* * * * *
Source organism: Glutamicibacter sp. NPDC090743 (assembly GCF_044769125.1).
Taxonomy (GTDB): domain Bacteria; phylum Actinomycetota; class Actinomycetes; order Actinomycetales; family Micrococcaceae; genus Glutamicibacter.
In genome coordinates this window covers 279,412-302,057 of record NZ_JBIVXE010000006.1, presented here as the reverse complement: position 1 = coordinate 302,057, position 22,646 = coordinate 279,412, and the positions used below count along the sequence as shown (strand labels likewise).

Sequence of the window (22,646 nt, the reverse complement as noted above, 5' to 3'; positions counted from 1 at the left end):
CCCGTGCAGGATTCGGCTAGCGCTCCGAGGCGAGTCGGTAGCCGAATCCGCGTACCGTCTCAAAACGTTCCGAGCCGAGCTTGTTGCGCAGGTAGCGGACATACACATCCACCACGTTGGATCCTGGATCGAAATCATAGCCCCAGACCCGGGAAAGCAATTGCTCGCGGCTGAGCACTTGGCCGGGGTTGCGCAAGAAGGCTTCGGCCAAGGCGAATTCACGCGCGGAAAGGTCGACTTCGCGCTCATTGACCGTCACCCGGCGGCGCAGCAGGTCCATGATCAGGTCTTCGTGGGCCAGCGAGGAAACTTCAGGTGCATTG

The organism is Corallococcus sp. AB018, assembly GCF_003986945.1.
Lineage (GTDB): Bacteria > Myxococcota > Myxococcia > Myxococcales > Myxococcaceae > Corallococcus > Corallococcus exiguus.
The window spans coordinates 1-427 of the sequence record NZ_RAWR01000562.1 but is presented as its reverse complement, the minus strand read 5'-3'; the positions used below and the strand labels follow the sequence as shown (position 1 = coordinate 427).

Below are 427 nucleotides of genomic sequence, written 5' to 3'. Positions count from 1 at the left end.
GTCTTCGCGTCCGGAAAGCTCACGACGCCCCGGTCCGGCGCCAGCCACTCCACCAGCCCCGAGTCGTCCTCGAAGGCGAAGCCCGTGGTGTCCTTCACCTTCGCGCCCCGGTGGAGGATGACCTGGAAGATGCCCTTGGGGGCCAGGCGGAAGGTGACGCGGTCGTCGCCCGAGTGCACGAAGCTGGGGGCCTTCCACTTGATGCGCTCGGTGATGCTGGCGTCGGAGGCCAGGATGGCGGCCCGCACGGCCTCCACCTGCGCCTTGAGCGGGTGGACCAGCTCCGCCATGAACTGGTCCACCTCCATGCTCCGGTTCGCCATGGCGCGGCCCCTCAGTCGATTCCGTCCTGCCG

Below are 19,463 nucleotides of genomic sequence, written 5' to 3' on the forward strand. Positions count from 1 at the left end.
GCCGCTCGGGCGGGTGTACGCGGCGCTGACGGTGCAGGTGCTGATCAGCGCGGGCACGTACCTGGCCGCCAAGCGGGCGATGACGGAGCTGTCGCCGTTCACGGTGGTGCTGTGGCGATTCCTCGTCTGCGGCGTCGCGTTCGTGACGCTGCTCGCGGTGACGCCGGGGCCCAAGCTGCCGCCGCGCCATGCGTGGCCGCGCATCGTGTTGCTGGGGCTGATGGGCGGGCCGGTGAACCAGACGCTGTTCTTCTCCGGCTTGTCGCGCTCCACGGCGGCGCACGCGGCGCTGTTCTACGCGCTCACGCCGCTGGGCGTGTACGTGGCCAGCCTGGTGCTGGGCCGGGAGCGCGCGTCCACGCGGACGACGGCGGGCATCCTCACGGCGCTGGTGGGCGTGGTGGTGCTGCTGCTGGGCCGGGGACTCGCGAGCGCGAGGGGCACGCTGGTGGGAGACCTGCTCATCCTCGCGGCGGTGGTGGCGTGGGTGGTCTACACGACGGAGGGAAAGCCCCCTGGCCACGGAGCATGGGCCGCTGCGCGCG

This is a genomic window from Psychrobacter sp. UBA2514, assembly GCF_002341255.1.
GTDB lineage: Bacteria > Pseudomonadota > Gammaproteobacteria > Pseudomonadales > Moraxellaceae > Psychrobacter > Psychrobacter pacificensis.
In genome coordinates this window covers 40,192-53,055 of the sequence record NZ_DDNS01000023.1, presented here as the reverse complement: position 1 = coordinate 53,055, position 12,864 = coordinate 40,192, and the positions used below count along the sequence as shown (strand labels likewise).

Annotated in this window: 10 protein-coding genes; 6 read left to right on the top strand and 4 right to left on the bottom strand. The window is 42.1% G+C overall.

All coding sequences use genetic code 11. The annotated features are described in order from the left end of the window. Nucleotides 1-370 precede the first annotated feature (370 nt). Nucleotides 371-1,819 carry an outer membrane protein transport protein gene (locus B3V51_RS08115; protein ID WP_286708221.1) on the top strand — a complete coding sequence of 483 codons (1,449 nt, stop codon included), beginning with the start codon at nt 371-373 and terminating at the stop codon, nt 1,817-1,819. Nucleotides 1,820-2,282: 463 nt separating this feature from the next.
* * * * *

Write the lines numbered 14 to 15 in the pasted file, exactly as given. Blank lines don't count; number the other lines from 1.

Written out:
GTDB lineage: Bacteria > Pseudomonadota > Gammaproteobacteria > Pseudomonadales > Moraxellaceae > Psychrobacter > Psychrobacter pacificensis.
In genome coordinates this window covers 40,192-53,055 of the sequence record NZ_DDNS01000023.1, presented here as the reverse complement: position 1 = coordinate 53,055, position 12,864 = coordinate 40,192, and the positions used below count along the sequence as shown (strand labels likewise).